Archaeologists say the wall formed part of the region's first fortifications
A 3,700-year-old wall has been discovered in east Jerusalem, Israeli archaeologists say.
The structure was built to protect the city's water supply as part of what dig director Ronny Reich described as the region's earliest fortifications.
The 26-ft (8-m) high wall showed the Canaanite people who built it were a sophisticated civilisation, he said.
Critics say Israel uses such projects as a political tool to bolster Jewish claims to occupied Palestinian land.
Excavations at the site, known as the City of David, are in a Palestinian neighbourhood just outside the walls of Jerusalem's old city.
It is partly funded by Elad, a Jewish settler organisation that also works to settle Jews in that area.
Open to the public
The wall dates from a time in the Middle Bronze Age when Jerusalem was a small, fortified enclave controlled by the Canaanites, before they were conquered by the Israelites.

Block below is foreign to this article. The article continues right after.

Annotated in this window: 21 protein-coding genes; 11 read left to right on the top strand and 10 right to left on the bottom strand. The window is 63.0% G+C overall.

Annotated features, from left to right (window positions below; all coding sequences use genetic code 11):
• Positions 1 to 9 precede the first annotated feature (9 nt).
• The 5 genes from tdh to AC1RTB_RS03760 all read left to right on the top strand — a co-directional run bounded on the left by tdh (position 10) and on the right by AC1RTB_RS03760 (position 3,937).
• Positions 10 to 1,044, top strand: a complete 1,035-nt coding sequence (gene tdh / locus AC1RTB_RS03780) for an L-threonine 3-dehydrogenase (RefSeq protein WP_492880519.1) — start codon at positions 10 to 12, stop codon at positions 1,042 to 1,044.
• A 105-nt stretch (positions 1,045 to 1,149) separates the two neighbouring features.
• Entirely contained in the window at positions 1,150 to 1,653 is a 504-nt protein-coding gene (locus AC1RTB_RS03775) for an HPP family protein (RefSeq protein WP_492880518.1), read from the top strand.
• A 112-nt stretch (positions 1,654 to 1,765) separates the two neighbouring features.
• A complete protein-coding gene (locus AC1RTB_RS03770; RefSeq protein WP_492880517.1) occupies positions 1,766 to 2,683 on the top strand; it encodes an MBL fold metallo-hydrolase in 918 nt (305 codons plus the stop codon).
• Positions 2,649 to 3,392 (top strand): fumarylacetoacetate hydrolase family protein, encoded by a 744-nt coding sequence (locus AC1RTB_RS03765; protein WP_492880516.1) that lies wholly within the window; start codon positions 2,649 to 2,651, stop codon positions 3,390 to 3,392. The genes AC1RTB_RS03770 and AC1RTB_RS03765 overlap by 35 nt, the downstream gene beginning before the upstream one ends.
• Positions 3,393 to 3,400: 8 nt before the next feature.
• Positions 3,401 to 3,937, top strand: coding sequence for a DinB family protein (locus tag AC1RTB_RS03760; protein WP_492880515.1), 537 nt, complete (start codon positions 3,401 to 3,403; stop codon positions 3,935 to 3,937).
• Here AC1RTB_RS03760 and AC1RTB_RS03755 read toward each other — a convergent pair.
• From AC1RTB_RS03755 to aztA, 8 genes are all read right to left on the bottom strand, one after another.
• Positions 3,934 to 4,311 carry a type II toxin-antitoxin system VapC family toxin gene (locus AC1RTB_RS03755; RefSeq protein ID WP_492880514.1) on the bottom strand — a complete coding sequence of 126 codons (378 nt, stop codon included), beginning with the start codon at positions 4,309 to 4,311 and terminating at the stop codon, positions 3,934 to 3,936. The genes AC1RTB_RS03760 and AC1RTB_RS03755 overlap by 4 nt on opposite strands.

Its discovery demonstrated Jerusalem's inhabitants were sophisticated enough to undertake major building projects, said Mr Reich.
"The wall is enormous, and that it survived 3,700 years - this is, even for us, a long time," said Mr Reich, an archaeology professor at the University of Haifa.
The excavation team said the wall formed part of a structure that protected a passage from a hilltop fortress to a nearby spring - the area's only water source.
Israel's Antiquities Authority said the site would be open to the public on Thursday.